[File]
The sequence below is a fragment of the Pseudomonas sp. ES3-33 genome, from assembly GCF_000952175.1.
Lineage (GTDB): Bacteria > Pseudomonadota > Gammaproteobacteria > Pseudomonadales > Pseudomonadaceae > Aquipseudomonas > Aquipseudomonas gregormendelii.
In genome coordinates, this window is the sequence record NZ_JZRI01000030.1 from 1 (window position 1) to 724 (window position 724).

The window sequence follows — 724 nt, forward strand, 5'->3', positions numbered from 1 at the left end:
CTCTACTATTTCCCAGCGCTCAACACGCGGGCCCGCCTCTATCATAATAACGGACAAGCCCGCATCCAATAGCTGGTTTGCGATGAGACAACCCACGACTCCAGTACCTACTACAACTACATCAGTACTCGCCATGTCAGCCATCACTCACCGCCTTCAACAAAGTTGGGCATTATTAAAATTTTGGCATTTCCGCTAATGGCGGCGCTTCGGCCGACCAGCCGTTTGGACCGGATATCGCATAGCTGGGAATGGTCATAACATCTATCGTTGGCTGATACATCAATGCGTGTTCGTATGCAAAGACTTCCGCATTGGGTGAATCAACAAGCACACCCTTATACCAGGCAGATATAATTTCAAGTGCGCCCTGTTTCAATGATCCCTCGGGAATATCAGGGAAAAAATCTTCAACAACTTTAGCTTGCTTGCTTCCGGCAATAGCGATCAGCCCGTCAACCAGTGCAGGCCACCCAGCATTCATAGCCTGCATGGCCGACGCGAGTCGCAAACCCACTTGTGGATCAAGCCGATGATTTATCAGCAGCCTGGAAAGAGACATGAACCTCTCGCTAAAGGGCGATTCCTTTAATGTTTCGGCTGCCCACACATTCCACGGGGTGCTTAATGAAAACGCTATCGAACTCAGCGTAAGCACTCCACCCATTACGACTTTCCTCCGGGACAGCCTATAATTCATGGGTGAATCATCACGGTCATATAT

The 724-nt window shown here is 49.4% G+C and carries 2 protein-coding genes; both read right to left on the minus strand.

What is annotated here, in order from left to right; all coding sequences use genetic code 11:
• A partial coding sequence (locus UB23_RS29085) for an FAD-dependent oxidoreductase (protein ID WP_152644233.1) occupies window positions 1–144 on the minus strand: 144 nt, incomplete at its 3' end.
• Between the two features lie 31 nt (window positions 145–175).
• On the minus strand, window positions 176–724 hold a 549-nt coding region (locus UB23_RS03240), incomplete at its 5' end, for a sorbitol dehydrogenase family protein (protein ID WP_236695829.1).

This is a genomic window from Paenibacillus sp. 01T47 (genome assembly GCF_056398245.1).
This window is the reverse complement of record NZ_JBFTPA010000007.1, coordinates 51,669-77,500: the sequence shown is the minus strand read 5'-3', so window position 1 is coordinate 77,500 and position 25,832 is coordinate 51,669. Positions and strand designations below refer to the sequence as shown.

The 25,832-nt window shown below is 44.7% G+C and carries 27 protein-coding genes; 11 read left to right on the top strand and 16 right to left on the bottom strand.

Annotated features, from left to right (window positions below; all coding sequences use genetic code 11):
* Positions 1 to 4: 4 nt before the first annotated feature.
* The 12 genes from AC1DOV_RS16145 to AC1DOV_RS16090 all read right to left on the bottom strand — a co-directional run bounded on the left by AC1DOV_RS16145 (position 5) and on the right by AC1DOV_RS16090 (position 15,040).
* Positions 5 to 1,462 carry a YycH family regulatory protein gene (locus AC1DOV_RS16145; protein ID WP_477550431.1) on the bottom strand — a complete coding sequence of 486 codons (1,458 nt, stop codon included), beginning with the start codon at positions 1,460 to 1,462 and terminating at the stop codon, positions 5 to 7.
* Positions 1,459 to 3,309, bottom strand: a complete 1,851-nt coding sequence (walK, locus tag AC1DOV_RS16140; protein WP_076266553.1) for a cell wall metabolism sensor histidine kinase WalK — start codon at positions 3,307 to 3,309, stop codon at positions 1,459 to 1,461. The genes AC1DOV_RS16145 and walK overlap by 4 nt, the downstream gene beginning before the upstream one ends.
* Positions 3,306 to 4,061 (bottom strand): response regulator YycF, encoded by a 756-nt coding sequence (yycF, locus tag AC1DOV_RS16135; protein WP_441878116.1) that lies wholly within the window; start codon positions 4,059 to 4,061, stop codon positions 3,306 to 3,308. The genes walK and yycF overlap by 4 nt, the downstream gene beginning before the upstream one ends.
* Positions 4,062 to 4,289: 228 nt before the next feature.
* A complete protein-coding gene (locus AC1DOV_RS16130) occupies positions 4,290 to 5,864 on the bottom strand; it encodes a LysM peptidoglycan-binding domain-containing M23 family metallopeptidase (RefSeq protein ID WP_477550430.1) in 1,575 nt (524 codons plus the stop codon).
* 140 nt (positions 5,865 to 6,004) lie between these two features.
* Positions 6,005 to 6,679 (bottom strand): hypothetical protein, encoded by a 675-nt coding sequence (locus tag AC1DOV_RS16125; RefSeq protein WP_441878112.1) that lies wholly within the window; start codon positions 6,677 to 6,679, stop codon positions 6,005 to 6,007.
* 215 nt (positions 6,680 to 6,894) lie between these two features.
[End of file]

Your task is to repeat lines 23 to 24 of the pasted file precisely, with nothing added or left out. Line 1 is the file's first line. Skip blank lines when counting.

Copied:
* Positions 6,005 to 6,679 (bottom strand): hypothetical protein, encoded by a 675-nt coding sequence (locus tag AC1DOV_RS16125; RefSeq protein WP_441878112.1) that lies wholly within the window; start codon positions 6,677 to 6,679, stop codon positions 6,005 to 6,007.
* 215 nt (positions 6,680 to 6,894) lie between these two features.